Despite the hoopla surrounding the date Dec. 21, 2012, the world is not at risk of coming to a halt, NASA says.
Aside from that date marking next year's winter solstice, the longest night of that year, nothing else interesting is expected.
All in all, "sleep well on Dec. 21 of next year," said astronomer Don Yeomans, manager of NASA's Near-Earth Object program office at the Jet Propulsion Laboratory in Pasadena, Calif., at a public talk yesterday (Dec. 8) about rumors of a 2012 apocalypse.
"What's so special about Dec. 12 of next year?" Yeomans asked. "A lot of people think it's the end of the Maya calendar." [10 Failed Doomsday Predictions]
The ancient Mayan calendar was, like the modern Gregorian calendar, 365 days long. In addition to the year, the ancient Maya measured time in longer periods, with a short-count and a long-count calendar, just as we measure time in decades, centuries and millennia.
"The short-count was 52 of our years, and the long-count was 5,125 years long. This long-count calendar is coming to an end on Dec. 21," Yeomans said."Of course, a new calendar would start on Dec. 22. It would be like saying that our calendar ends Dec. 31, and that's the end of time, the end of days, that's it, no regard for how a new cycle would begin. The Maya never predicted the end of the world occurred at that time."
Although there are those who believe Dec. 21, 2012 will bring about a new age of enlightenment, many, many others fear a catastrophe. "I Googled '2012 disasters,' and you know how many hits I got? 35 million hits," Yeomans said. "A lot of people are concerned about Dec. 21, 2012."
Death from Planet X
One concern is over how, from Earth's point of view, the sun will cross in front of the plane of our galaxy on Dec. 21. However, the sun routinely does this twice a year without fanfare, Yeomans said.
Another fear is that a planet dubbed "Nibiru" or "Planet X" is supposedly headed toward Earth.
Yeomans noted that well-known UFO aficionado Nancy Leider, who describes herself as being in contact with aliens from the star system Zeta Reticuli, first said Nibiru would cause widespread disaster in May 2003, only to later change her prediction to Dec. 21, 2012.
"There's no evidence whatsoever that Nibiru exists," Yeomans said. Notions that it might be hiding behind the sun are unfounded, as "it can't hide behind the sun forever, and we would've seen it years ago," Yeomans said.
While believers in Nibiru claim that astronomers and NASA are engaged in a conspiracy to cover up Nibiru to prevent panic, "there's no way on Earth to keep astronomers quiet about anything," Yeomans joked.
Planetary conga line
There are also claims that gravitational effects from planets lining up with each other in 2012 will somehow affect Earth.
"But there is no planetary alignment on Dec. 21, 2012," Yeomans said.
Even if there were a planetary alignment then, it would not cause problems. The only bodies that have significant gravitational effects on Earth are the moon and the sun, effects we see as the tides. The tidal effects induced by the other bodies in our solar system are negligible, and we have experienced them for millions of years without troubles.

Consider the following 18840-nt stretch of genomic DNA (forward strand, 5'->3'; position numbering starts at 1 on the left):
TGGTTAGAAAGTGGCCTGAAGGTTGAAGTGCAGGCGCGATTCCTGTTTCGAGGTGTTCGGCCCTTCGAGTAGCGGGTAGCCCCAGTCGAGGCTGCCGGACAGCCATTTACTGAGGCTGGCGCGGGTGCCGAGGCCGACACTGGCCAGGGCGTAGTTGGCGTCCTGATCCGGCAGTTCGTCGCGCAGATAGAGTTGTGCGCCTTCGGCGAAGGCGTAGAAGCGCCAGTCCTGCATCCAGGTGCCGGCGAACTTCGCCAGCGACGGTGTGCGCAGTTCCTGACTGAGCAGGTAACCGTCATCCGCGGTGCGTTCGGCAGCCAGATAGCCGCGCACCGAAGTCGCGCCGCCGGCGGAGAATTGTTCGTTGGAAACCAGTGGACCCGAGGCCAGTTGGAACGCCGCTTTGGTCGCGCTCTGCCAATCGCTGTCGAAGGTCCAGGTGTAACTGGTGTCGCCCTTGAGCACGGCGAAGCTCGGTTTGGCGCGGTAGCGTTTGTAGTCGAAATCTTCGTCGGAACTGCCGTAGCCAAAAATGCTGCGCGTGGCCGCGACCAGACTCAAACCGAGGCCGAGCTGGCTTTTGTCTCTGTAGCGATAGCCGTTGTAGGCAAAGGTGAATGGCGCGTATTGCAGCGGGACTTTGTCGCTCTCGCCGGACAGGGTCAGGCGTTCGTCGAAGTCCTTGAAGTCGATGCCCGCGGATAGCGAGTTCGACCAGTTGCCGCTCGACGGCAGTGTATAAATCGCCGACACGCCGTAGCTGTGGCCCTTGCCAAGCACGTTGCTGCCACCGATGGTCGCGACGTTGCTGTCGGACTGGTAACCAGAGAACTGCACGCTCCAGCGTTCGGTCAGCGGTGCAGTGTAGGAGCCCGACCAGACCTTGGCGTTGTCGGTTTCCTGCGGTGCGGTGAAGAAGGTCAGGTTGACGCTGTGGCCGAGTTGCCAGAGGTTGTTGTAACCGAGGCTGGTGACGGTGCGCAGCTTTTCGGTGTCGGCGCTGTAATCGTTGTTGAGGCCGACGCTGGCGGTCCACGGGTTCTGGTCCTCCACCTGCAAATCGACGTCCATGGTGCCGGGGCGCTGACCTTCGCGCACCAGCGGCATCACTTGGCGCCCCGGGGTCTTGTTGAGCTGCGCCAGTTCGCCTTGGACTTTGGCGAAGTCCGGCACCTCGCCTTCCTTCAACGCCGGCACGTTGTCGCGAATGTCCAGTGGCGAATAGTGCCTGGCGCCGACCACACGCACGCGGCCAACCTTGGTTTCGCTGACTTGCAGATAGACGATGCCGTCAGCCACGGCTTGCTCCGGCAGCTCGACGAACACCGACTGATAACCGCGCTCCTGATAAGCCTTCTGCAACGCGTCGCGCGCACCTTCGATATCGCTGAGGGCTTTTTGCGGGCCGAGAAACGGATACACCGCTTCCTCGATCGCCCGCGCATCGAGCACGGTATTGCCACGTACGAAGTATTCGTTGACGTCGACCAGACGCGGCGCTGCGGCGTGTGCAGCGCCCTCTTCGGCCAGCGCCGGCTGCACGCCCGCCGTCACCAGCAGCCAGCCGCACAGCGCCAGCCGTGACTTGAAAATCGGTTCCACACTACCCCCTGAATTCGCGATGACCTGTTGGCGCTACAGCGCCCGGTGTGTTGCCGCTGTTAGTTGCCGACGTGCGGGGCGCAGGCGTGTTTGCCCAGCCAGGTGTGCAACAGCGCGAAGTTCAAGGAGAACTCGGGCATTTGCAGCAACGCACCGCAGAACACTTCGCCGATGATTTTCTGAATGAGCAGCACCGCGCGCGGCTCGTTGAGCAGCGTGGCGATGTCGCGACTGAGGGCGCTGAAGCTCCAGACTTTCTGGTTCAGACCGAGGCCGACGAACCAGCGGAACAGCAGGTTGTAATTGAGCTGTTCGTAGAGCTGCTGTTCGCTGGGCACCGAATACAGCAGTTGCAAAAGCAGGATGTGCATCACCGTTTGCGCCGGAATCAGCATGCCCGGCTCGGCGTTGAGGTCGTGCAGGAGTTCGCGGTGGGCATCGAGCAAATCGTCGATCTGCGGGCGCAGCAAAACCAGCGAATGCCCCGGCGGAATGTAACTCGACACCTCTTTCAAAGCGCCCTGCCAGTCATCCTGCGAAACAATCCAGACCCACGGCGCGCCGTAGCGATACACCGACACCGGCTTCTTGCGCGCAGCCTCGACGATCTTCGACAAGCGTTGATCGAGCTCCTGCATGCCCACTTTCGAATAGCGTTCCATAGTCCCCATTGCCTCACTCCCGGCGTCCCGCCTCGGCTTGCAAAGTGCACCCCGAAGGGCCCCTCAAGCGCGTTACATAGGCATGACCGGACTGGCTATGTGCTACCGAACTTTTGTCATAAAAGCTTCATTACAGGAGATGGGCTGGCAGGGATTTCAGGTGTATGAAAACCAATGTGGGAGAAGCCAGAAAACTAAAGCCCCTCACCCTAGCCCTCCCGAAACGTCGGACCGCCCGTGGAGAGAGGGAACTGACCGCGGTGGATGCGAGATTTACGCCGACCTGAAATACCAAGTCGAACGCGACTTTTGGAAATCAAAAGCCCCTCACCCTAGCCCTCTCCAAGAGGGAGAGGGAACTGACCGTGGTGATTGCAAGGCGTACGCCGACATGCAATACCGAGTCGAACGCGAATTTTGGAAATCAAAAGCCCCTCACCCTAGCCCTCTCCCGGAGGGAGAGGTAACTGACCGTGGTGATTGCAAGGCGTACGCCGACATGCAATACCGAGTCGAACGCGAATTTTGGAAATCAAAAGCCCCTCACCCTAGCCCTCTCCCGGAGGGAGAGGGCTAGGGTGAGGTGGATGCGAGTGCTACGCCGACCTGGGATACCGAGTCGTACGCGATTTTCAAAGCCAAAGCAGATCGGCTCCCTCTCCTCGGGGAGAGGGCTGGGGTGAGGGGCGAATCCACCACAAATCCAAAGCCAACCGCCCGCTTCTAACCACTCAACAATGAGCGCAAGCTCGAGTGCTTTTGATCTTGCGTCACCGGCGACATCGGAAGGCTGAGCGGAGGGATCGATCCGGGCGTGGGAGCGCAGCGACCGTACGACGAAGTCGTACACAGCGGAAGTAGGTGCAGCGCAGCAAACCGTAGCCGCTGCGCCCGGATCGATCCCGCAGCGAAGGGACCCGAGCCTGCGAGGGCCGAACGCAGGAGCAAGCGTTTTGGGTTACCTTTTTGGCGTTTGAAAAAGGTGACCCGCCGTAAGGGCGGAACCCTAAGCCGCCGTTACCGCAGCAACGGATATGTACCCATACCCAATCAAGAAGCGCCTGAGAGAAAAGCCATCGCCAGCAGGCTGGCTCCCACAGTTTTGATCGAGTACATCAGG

Another 2012 fear rests on solar storms.
Solar storms — torrents of energetic particles from the sun — do occur. These usually come and go in cycles 11 years long. When they slam into Earth, they create auroras and can cause damage to satellites and power lines, but it's "nothing that causes lasting damage," Yeomans said.
There are records of a solar "super-storm" striking the Earth in 1859. Although that caused little damage back then, there are fears that such a storm would inflict much more harm now that our world is far more dependent on electronics.
Still, "there is no evidence that one will happen on Dec. 21 next year," Yeomans said. It's impossible to predict solar activity that far out, and even an extremely strong solar storm wouldn't likely bring the apocalypse that some fear.
The Earth has two kinds of poles — its geographical poles, which mark the planet's axis of rotation, and its magnetic poles, which are associated with the planet's magnetic field that makes our compasses point toward north.
Some fear that either or both of these poles will flip in 2012.
However, the geographical poles cannot flip because the moon stabilizes our planet's spin.
The magnetic poles do flip sometimes, but on time scales of about 500,000 years. These shifts are not sudden, but take place very gradually over thousands of years, "and there's no evidence of a flip on Dec. 21, 2012," Yeomans said. "Even if it did flip, it would not cause any real problems, other than us having to change our compasses from north to south."
Ultimately, smart people can believe weird things for any number of reasons, Yeoman noted. For instance, real data is often confused with junk science, while anecdotal evidence and passionate arguments on the Internet and on television shows purporting to be fact are often mistaken for the real thing.
"Scientists really have their work cut out for them," Yeomans said. "We really have to do a better job educating people about science."
This story was provided by SPACE.com, a sister site to LiveScience.